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You’re feeling down or worried. Then worried and a little down and every combination in between. You’re not alone.  Maybe my sample is a little skewed, but I have not personally or professionally come across anyone yet who has been “knockin’ it out of the park” during the pandemic.  If you haven’t experienced some anxiety or depression during the pandemic, you may want to consider looking into a career as a Zen Buddhist monk.

Let’s look at how this is affecting most people and what you can do to help yourself:

  • You feel confined, constricted, or limited. This stress and limitations on what you can do exacerbate pre-existing problems, both in your personal life and in your relationships. Friction points in relationships have become burning issues and personal challenges have become harder to ignore without the distractions of the normal routine.
  • Previous healthy coping mechanisms are less effective. Even avoiding your problems isn’t working anymore. You might try to rely on some less helpful/destructive coping tools like drinking, drugs and digital dissociation (my fancy term that covers everything from doom scrolling to excessive video game playing to porn).
  • You’re starting to experience memory issues. How are you supposed to remember things when last Tuesday feels a lot like today, which felt exactly like Saturday two weeks ago?  With the wash, rinse, and repeat we’re engaging in and the lack of the pre-Covid experiential markers we use for memory cues, forgetfulness is common.  Not to mention anxiety and depression also negatively impact your memory system.  Don’t freak out if you feel more forgetful.  Other people do too.
  • You feel powerless. Because of the large scale of the issues we are facing and how little we can do, you may feel helpless to do anything at all.

Here’s what you can do:

  • Accept reality. It will take longer than any of us would like, but this too shall pass. At some point there will be a vaccine, and we will be able to do many of the things we did before the pandemic. We need to do our best to embrace the world that is and build from there.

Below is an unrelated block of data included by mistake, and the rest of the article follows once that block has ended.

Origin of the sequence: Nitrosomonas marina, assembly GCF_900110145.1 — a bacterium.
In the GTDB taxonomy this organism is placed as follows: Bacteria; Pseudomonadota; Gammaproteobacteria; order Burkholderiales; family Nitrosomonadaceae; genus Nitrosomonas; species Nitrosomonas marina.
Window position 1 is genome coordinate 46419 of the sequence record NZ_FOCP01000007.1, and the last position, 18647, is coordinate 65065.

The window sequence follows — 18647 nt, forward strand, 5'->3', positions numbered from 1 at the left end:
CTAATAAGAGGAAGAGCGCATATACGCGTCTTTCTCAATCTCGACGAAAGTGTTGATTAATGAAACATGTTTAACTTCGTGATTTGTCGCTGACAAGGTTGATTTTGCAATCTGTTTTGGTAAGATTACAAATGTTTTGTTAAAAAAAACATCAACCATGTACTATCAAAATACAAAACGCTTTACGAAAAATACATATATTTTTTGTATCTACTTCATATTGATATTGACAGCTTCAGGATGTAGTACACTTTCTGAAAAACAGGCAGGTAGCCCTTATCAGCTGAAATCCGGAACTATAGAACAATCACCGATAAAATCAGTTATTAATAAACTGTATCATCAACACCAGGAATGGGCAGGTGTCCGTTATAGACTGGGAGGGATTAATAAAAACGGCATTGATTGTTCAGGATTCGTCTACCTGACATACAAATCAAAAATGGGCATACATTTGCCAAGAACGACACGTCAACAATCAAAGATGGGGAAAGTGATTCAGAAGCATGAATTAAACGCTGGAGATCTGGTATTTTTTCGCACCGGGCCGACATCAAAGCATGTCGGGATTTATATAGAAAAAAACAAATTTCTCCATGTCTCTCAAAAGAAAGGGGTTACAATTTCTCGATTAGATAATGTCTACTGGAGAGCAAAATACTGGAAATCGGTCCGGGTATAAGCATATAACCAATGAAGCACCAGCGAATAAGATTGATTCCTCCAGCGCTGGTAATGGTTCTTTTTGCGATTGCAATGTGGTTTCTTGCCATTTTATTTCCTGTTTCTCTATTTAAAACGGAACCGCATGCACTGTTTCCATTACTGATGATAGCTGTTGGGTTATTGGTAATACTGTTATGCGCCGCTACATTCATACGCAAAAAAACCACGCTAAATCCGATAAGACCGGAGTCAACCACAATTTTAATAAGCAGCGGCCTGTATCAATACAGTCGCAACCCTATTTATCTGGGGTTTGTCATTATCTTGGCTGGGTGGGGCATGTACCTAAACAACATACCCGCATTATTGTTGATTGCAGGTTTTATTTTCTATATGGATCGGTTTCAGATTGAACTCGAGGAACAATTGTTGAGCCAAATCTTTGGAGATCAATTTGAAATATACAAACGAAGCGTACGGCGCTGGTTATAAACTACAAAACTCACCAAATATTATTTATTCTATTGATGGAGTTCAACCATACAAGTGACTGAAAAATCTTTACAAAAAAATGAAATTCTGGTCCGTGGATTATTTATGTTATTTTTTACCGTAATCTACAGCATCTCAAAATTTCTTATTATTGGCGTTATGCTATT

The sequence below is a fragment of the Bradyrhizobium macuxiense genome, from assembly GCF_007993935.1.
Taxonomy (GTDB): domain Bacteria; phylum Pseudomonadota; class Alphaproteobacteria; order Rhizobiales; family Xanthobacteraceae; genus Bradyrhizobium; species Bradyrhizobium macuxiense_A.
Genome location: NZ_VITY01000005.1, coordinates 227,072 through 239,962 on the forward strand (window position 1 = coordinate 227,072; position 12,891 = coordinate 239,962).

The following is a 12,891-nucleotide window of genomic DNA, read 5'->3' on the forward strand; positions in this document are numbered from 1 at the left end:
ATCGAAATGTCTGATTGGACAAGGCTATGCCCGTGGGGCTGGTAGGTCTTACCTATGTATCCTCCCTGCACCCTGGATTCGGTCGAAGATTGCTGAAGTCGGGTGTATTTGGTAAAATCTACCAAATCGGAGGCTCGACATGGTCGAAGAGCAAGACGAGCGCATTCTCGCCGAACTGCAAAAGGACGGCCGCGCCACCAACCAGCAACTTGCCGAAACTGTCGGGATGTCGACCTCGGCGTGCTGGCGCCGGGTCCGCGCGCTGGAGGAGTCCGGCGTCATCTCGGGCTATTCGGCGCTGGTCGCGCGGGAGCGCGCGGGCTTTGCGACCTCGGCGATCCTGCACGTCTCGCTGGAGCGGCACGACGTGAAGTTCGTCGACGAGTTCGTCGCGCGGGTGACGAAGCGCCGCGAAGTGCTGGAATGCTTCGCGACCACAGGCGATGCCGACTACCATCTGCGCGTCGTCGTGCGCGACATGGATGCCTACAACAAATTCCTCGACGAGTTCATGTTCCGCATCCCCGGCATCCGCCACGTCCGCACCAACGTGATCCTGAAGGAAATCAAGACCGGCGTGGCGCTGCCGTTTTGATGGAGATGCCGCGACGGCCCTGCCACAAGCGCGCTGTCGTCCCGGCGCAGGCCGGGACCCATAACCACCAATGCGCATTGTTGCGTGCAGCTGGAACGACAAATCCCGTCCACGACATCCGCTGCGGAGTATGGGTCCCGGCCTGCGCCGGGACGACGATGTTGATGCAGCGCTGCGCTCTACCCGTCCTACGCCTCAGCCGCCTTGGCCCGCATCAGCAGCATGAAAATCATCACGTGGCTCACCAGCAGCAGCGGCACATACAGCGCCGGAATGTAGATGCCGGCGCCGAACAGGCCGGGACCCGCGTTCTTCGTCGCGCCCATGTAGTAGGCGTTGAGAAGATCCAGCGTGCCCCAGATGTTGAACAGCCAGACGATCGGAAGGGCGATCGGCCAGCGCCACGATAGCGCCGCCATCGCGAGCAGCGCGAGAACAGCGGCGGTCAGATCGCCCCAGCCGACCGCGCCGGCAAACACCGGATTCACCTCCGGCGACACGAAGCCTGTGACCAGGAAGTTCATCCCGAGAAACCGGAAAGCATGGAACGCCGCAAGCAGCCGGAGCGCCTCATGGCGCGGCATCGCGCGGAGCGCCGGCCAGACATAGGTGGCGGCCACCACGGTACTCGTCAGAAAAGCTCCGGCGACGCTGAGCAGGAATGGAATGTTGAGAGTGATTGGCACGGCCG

• Focus on what you can control. These can be “small” things like projects around your home that have been on the to do list forever.  This could also occur within the context of your job.  Maybe you could take on a larger role in a project or spearhead something new.
  • Find positive distractions. Is there a hobby that you’ve wanted to pick up or invest more time in?  A book that you’ve wanted to read? Use these things as a healthy alternative to the destructive coping tools I mentioned earlier.
  • Prepare for post-COVID life. It might be helpful to think about what you can’t do now that will help you hit the ground running when things change.  Is it saving money for a trip to see family or maybe writing a book that you’ve been thinking about for some time?  Is there a skillset you want to develop to help you find that new job when the economy starts to improve?
  • Look for ways to connect with others. Use this opportunity to connect with old friends in a deeper way than through social media. Homeschooling? Reframe this as an opportunity to get more involved in your child’s education. Working from home? Enjoy the time spent with family now that you’re not commuting two hours a day.
  • Find a way to impact the world. Despite the feelings of powerlessness, you can impact the world through political activity via phone/online organizing or through protesting if you feel comfortable doing so. Maybe you can find an opportunity to support someone in your community who needs assistance in this challenging time.  Helping others is sometimes the best way to help ourselves.

 

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If you have any questions or would like help managing the impact of the stress so many of us are dealing with right now, please contact me for a free 15-minute phone consultation.

 

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